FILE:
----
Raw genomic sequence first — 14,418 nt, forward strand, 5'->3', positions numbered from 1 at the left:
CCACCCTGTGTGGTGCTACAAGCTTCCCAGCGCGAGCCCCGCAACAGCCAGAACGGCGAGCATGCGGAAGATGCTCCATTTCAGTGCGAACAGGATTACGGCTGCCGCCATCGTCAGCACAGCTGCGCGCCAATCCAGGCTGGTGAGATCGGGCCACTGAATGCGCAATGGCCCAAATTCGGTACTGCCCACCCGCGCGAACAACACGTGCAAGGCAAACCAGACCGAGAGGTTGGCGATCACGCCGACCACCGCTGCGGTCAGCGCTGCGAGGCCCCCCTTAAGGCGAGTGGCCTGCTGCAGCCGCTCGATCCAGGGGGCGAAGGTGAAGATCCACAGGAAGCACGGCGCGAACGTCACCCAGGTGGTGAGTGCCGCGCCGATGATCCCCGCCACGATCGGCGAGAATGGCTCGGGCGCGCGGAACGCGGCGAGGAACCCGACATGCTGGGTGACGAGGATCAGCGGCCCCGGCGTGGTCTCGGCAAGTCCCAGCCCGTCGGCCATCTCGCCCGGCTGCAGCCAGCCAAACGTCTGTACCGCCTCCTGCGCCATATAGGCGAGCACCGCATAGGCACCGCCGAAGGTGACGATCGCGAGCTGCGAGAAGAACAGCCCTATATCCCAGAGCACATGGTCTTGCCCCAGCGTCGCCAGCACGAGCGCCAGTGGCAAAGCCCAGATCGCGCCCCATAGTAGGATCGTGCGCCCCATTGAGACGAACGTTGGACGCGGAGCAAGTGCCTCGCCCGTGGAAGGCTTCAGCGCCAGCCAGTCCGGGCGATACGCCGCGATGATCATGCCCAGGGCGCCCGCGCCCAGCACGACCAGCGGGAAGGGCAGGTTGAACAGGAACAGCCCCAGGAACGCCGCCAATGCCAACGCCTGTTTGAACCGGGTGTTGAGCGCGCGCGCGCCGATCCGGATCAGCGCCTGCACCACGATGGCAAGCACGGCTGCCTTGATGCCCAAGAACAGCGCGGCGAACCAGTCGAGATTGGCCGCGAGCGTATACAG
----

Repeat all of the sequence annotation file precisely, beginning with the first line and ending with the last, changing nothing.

Raw genomic sequence first — 14,418 nt, forward strand, 5'->3', positions numbered from 1 at the left:
CCACCCTGTGTGGTGCTACAAGCTTCCCAGCGCGAGCCCCGCAACAGCCAGAACGGCGAGCATGCGGAAGATGCTCCATTTCAGTGCGAACAGGATTACGGCTGCCGCCATCGTCAGCACAGCTGCGCGCCAATCCAGGCTGGTGAGATCGGGCCACTGAATGCGCAATGGCCCAAATTCGGTACTGCCCACCCGCGCGAACAACACGTGCAAGGCAAACCAGACCGAGAGGTTGGCGATCACGCCGACCACCGCTGCGGTCAGCGCTGCGAGGCCCCCCTTAAGGCGAGTGGCCTGCTGCAGCCGCTCGATCCAGGGGGCGAAGGTGAAGATCCACAGGAAGCACGGCGCGAACGTCACCCAGGTGGTGAGTGCCGCGCCGATGATCCCCGCCACGATCGGCGAGAATGGCTCGGGCGCGCGGAACGCGGCGAGGAACCCGACATGCTGGGTGACGAGGATCAGCGGCCCCGGCGTGGTCTCGGCAAGTCCCAGCCCGTCGGCCATCTCGCCCGGCTGCAGCCAGCCAAACGTCTGTACCGCCTCCTGCGCCATATAGGCGAGCACCGCATAGGCACCGCCGAAGGTGACGATCGCGAGCTGCGAGAAGAACAGCCCTATATCCCAGAGCACATGGTCTTGCCCCAGCGTCGCCAGCACGAGCGCCAGTGGCAAAGCCCAGATCGCGCCCCATAGTAGGATCGTGCGCCCCATTGAGACGAACGTTGGACGCGGAGCAAGTGCCTCGCCCGTGGAAGGCTTCAGCGCCAGCCAGTCCGGGCGATACGCCGCGATGATCATGCCCAGGGCGCCCGCGCCCAGCACGACCAGCGGGAAGGGCAGGTTGAACAGGAACAGCCCCAGGAACGCCGCCAATGCCAACGCCTGTTTGAACCGGGTGTTGAGCGCGCGCGCGCCGATCCGGATCAGCGCCTGCACCACGATGGCAAGCACGGCTGCCTTGATGCCCAAGAACAGCGCGGCGAACCAGTCGAGATTGGCCGCGAGCGTATACAG